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# Rank Formula in Excel: A Comprehensive Guide With Examples

Learn how to rank data in Excel with RANK(), RANK.EQ(), and RANK.AVG() functions. Understand their differences, applications, and tips for accurate data analysis.
Jul 2024  · 30 min read

Ranking lets you compare values and identify patterns within your datasets. Excel provides powerful tools such as `RANK()`, `RANK.EQ()`, and `RANK.AVG()` to make ranking easier. These functions are helpful in all situations, from ranking participants in a sports tournament by points to analyzing market trends based on ranked sales data.

In this article, we’ll explore all three rank functions in Excel and explain how you can use them with hands-on examples. We will also dive into using rank functions with other Excel functions and calculating percentile ranks.

## The Quick Answer: How to Calculate Rank in Excel

To calculate the ranks in your desired datasets, use the following formula:

`=RANK(number, ref, [order])`

## Understanding the RANK() Function in Excel

Let’s say you organized a competition among school students and now want to rank thousands of students based on their performance.

Would you spend hours sorting through data? No, because Excel can help. Among its many powerful functions is the `RANK()` function, which lets you determine someone's position with a single click.

To calculate the rank of a value within a range of values, enter the formula:

`RANK(number, ref, [order])`

In the above formula:

• `number`: is the number you want to rank.
• `ref`: is the range of numbers to take into account for ranking.
• `order`: specifies the rank order. For ascending, use “1” as a value; for descending, use “0” (default).

## How to Use the RANK() Formula in Excel

Let’s implement the `RANK()` function on real-world examples:

### Ranking students grades

Calculating grades would be challenging and time-consuming if you have thousands of students. Suppose you're preparing final results for students and want to rank them based on scores.

To do so, first, prepare your dataset.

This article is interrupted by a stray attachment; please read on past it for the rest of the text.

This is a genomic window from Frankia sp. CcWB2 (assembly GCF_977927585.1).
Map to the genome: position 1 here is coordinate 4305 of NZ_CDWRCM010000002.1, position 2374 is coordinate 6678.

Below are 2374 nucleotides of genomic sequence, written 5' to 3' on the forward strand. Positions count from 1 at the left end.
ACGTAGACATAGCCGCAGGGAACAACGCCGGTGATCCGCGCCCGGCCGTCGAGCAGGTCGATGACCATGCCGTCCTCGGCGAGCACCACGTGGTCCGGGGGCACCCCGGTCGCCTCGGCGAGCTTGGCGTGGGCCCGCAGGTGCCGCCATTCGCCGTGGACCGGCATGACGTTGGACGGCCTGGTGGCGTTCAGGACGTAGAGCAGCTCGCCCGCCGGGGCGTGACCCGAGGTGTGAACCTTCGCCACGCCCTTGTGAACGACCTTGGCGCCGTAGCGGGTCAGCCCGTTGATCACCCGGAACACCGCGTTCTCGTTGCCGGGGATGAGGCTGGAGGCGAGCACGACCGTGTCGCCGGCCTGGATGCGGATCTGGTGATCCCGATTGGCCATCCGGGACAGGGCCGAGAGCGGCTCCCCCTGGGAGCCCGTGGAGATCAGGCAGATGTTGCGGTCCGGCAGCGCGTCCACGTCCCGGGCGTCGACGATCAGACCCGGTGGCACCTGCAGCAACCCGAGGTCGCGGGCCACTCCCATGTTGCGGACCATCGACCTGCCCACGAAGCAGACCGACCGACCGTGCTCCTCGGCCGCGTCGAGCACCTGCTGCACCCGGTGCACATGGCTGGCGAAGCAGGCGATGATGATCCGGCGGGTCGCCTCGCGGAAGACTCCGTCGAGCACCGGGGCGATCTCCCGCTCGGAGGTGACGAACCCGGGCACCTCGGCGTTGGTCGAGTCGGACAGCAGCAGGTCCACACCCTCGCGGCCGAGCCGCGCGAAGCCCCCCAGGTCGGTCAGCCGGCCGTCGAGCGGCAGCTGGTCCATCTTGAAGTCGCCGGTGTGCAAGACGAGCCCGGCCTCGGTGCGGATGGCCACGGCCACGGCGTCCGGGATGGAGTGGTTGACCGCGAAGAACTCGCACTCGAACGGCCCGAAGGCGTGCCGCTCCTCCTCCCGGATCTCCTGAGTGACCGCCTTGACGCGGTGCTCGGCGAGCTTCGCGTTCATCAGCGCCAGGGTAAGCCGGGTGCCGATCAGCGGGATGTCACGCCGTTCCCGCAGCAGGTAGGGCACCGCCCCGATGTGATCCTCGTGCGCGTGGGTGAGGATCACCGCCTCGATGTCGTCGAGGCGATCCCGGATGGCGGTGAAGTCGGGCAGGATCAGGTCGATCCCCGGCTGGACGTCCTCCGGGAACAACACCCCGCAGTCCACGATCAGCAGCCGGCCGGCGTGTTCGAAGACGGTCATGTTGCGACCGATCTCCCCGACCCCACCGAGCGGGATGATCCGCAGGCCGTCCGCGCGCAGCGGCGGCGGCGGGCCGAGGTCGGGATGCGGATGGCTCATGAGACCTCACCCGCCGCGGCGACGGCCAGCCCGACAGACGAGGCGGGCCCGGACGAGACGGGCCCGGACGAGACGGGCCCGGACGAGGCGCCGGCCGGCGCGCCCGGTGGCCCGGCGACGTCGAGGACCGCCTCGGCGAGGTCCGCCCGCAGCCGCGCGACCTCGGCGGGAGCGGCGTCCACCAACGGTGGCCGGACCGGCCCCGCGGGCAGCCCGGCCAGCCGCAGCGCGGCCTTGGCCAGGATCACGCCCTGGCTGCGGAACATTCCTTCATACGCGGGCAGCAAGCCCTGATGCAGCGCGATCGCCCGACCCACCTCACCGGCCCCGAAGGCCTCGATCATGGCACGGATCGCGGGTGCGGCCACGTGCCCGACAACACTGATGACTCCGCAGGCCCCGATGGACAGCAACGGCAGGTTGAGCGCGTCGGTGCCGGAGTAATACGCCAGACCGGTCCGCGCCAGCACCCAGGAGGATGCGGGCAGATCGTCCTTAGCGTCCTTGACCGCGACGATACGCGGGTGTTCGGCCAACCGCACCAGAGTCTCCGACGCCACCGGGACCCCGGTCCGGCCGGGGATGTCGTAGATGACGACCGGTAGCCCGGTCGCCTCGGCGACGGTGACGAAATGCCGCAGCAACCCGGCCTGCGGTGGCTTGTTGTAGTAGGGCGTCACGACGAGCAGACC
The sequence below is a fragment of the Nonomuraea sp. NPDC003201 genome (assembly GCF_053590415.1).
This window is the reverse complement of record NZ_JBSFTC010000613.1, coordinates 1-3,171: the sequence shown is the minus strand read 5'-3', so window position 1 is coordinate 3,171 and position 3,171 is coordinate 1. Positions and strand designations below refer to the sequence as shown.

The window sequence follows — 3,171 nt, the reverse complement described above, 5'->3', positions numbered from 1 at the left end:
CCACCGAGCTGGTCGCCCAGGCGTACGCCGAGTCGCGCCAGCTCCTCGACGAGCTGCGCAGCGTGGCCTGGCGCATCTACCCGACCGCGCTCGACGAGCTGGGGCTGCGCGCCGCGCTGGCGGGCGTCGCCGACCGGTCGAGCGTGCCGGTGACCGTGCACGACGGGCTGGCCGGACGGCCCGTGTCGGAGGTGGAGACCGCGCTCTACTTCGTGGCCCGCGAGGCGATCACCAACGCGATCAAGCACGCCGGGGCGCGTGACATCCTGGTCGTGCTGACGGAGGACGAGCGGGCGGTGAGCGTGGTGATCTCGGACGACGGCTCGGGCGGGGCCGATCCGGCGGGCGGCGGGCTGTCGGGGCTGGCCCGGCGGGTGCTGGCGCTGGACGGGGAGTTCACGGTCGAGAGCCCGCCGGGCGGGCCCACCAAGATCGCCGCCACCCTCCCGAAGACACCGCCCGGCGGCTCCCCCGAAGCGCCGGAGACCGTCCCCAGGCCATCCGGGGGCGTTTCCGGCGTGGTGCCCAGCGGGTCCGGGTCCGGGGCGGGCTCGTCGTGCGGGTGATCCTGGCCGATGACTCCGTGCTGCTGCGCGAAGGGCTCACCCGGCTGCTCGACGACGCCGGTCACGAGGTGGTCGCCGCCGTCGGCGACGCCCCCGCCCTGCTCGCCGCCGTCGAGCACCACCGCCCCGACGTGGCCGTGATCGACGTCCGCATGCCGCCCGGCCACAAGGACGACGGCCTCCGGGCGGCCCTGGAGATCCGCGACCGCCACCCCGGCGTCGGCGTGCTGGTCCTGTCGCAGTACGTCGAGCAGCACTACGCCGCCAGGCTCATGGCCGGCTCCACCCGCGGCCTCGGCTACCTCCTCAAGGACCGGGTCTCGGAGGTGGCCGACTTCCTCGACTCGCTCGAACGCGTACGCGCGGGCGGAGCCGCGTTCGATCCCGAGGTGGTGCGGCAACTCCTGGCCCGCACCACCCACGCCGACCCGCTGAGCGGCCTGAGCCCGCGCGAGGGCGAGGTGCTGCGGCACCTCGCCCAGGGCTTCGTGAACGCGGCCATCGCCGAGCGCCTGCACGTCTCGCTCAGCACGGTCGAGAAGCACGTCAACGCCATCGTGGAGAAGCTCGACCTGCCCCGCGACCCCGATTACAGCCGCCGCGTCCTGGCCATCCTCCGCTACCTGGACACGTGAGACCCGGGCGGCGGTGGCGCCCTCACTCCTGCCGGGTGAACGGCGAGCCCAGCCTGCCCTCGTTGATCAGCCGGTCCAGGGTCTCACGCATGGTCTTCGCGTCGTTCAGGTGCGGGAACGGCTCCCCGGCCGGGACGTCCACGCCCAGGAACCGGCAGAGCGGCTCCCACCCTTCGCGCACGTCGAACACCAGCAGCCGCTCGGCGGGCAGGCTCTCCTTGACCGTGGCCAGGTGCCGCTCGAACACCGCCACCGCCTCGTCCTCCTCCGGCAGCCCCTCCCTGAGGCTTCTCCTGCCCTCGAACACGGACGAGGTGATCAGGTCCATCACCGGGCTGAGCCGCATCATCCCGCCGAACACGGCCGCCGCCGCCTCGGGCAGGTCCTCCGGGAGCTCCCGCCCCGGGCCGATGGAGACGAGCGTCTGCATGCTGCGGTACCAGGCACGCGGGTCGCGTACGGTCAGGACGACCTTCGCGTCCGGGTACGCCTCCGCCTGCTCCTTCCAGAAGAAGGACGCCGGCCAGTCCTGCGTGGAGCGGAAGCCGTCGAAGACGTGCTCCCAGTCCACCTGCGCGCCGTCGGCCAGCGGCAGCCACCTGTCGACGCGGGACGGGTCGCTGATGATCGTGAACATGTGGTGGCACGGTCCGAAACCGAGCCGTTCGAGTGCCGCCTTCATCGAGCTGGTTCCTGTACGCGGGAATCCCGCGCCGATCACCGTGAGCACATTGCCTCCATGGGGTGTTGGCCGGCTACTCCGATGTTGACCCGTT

Students example dataset in Excel. Source: Image by author.

Enter the formula `=RANK(B3,(\$B\$3:\$B\$7))` in one cell and drag it to the last filled cell to get the rank.

Using the RANK() function to calculate the rank of students. Source: Image by author.

You now have the student’s rank in just one click.

But did you notice that two students with the same marks have the same rank of 4? The following student, with 23 points, jumps to rank 6, skipping rank 5. This means that the formula assigns the same rank to duplicate scores.

This can mess up the order for close scores. But you can fix these ties using the `COUNTIF()` function. Enter the following formula:

`=RANK(B3,(\$B\$3:\$B\$8)) + COUNTIF(\$B\$3:B3, B3)-1`

The `COUNTIF()` function adjusts the rank for duplicate values. It counts how many times the current student's marks appear above them in the list.

Breaking ties using the COUNTIF() function in Excel. Source: Image by author.

A value of 28 appears twice, and `COUNTIF()` tracks the occurrence count. This occurrence count is used to adjust the rank. The formula adds the count of occurrences minus one to the original rank. This ensures that each duplicate value receives a unique rank.

### Ranking sales figures in a dataset

Let’s look at another example to show how to use the Excel `RANK()` function in ascending or descending order.

If you want to assess your sales team's performance, you can rank their monthly sales figures using Excel's `RANK()` function.

Here, we have a dataset with monthly sales figures for each salesperson. We'll use the `RANK()` function to rank them based on who brought in the most sales (highest to lowest).

List of sales figures to rank. Source: Image by author.

To rank the sales in ascending order, we applied the formula `=RANK(B2, (\$B\$2:\$B\$6), 1)`. Here, a value of “1” for the `order` parameter specifies the ascending order for the ranking.

Ranking the values in ascending order. Source: Image by author.